Quieting the Voice of Perfection


When I was 20, I wanted to drop out of college, trade my sweater and jeans in for a sexy, glittery getup, and join Cirque du Soleil. I had excelled in hatha yoga classes for a few years and thought I had potential as a contortionist. (Oddly enough, they didn’t offer that as a major at my school.) I loved to explore the infinite possibilities of the human body and wanted to push the boundaries.

So I packed my bags and drove off to attend a summer yoga program in the Poconos. A few months of in-depth asana training, I mused, and I’ll be on my way to fame. I was shocked, when I arrived, to hear that my fellow participants aspired to study yogic scriptures, attend satsang, and learn meditation.

Meditation? I scoffed. This is a yoga institute. We’re here to chill out, eat vegetarian food, and do postures for several hours a day in exchange for chopping vegetables. These people are strange.

But soon I discovered rusty old locks in my neck, shoulders, and hips that seemed to have no keys, and saw many others who were closer to contortionism than I would ever be. I was stubborn, however, and I kept pushing until I injured myself so badly that I couldn’t do postures for a month.

Humbled by my foolish injury, I decided to slow down and see what this spiritual place had to offer me.

With no TV, private phone, or friends to keep me occupied, I began to attend lectures I wouldn’t normally have been interested in: ayurveda, the nasal wash, biofeedback, the Bhagavad Gita, pranayama, and yes, meditation. Eventually I realized I had stumbled into an ashram, and humbled by my foolish injury, I decided to slow down and see what this spiritual place had to offer me.

By the end of the summer, I had found comfort in the ashram’s peaceful atmosphere, and I had warmed up to meditation. On the advice of the spiritual teacher, I went back to school to complete my degree, armed with a host of yoga techniques I planned to incorporate into college life.

One of the most accessible techniques was kirtan, a simple form of sacred chanting that arose in India thousands of years ago. I had been studying voice, so I was eager to explore a different kind of singing. And kirtan, I soon learned, was the opposite of my classical training. Instead of standing on stage and singing scripted music for an audience, kirtan is a casual call-and-response sing-along. Everyone sits cross-legged in a circle, mostly with their eyes closed, in a quiet, joyful form of vocal meditation. The words are simple: Sita Ram, Hari Bol, Om Namah Shivaya; and the melodies are simple, too. The kirtan leader begins the songs slowly, then gradually increases the speed and volume. And instead of a piano as accompaniment, there is a unique assembly of instruments—harmonium, sitar, clavas, tablas, tampoora—to keep things lively. Improvisation is key, so the kirtans are different every time.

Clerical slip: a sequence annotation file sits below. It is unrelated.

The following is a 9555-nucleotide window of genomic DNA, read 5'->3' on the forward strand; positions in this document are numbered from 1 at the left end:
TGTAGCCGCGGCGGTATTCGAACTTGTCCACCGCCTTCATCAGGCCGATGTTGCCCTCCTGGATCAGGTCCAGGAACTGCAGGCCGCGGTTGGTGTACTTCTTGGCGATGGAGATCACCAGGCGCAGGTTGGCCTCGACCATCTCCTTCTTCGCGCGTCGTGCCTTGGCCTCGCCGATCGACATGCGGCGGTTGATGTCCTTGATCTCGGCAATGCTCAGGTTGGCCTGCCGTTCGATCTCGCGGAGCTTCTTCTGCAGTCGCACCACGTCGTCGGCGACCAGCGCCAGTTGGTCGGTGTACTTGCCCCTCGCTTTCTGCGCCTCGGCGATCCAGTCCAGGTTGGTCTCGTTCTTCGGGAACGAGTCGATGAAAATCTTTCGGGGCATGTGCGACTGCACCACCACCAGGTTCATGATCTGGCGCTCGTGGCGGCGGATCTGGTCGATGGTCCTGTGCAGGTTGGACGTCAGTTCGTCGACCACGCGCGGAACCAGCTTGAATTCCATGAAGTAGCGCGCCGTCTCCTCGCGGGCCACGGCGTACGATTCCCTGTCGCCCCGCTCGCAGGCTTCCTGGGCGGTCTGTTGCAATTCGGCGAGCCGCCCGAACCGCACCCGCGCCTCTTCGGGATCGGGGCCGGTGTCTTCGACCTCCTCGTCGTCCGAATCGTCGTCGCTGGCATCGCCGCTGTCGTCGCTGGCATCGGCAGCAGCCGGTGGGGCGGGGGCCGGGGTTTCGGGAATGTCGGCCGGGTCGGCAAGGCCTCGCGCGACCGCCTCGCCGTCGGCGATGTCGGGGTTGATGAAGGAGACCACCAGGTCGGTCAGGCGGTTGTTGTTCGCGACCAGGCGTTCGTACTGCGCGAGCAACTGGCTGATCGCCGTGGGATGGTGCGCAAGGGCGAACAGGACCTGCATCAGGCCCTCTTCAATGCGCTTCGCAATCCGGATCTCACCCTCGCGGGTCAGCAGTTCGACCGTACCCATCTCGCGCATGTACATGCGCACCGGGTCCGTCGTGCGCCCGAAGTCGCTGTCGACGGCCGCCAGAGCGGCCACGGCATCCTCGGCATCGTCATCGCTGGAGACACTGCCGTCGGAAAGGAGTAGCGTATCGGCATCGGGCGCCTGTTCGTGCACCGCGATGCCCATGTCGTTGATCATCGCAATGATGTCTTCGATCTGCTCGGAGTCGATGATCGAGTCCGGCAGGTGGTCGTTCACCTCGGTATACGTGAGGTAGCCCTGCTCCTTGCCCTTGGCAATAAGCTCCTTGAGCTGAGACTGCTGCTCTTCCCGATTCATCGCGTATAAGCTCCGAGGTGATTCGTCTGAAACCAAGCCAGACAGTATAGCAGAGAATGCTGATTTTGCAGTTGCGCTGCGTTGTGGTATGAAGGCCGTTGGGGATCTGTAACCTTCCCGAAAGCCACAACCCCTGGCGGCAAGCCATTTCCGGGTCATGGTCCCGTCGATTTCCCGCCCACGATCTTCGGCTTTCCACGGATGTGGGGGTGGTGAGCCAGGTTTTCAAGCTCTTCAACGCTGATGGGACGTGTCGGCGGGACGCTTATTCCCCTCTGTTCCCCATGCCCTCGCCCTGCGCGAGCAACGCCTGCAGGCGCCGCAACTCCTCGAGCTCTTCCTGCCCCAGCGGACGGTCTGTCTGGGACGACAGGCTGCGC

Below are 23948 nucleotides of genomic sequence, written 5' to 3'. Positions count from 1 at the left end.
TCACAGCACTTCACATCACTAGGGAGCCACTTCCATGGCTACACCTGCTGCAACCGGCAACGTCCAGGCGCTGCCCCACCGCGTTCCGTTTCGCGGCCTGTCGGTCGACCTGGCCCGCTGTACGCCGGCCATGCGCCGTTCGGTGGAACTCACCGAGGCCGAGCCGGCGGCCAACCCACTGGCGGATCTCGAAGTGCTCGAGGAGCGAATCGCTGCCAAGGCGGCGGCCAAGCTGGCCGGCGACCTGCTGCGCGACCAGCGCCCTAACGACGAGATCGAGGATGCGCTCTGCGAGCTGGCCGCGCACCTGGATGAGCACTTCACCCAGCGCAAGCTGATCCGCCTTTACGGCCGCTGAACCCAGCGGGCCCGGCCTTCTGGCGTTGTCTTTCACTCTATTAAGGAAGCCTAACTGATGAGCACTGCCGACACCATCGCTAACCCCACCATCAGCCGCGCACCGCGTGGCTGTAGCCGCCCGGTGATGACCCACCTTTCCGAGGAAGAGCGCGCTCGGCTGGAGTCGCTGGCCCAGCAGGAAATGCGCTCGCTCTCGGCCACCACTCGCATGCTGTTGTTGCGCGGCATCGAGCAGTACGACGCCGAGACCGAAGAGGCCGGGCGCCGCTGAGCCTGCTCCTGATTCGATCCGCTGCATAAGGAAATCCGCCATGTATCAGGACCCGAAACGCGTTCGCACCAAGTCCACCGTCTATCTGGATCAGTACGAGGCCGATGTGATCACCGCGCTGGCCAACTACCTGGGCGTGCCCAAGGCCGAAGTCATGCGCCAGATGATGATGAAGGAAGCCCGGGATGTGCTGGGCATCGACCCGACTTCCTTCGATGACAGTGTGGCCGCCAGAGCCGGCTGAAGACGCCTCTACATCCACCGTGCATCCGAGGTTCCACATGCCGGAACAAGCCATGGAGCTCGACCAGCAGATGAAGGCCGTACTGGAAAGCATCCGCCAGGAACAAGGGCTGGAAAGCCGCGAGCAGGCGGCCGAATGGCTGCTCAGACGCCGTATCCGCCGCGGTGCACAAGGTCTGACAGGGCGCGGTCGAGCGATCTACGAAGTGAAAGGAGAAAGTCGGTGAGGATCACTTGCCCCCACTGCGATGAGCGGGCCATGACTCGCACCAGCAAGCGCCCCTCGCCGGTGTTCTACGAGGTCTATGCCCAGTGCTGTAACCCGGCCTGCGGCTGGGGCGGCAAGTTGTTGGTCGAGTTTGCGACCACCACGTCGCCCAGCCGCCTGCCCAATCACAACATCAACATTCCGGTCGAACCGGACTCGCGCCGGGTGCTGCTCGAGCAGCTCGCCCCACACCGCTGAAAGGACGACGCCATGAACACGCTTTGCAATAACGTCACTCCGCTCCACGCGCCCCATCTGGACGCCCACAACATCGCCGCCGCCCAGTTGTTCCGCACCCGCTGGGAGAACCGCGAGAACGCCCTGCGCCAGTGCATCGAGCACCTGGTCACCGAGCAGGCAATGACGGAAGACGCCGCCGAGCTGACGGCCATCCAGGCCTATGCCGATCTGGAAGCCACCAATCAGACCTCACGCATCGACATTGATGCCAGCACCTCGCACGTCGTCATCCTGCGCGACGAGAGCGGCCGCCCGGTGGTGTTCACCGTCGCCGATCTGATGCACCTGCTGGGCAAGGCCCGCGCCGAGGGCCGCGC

According to the ancient scriptures, kirtan is one of the nine limbs of bhakti yoga, the yoga of devotion. And because the words we sing are Sanskrit names for God, kirtan is mantra put to music. Tradition has it that whenever students are exhausted by their practices, they can start chanting as a way to soothe their senses, stimulate their minds, and transform their emotions in a creative, spiritual way.

Back at school, my newly acquired, shoot-for-the-stars ideals—no sugar, no sex, and a two-hour regimen of yoga practice every day—began to slip away as the semester progressed. Soon I was back to my old tricks: staying up late, eating badly, breathing badly, breaking hearts (including my own). Everything I needed for a regular, fruitful meditation practice receded until I was simply sitting for 10 minutes without any asana or pranayama warm-ups, and trying (but failing) to concentrate on my mantra. Then I remembered that I could reap some of the benefits of meditation from chanting, so I decided to give it a try. And since there weren’t any live kirtans in my area, I settled for playing chanting CDs on my Walkman while trekking to class, and singing along to the stereo while I cooked my meals. I noticed that my breath began to open, my mind became more focused, and my spirits lifted, and soon I was chanting whenever I had a chance. Singing the names of God became a tape that played in my head for hours after the CDs ended. Soon I could turn it on at will to shift my mood and connect with the divine.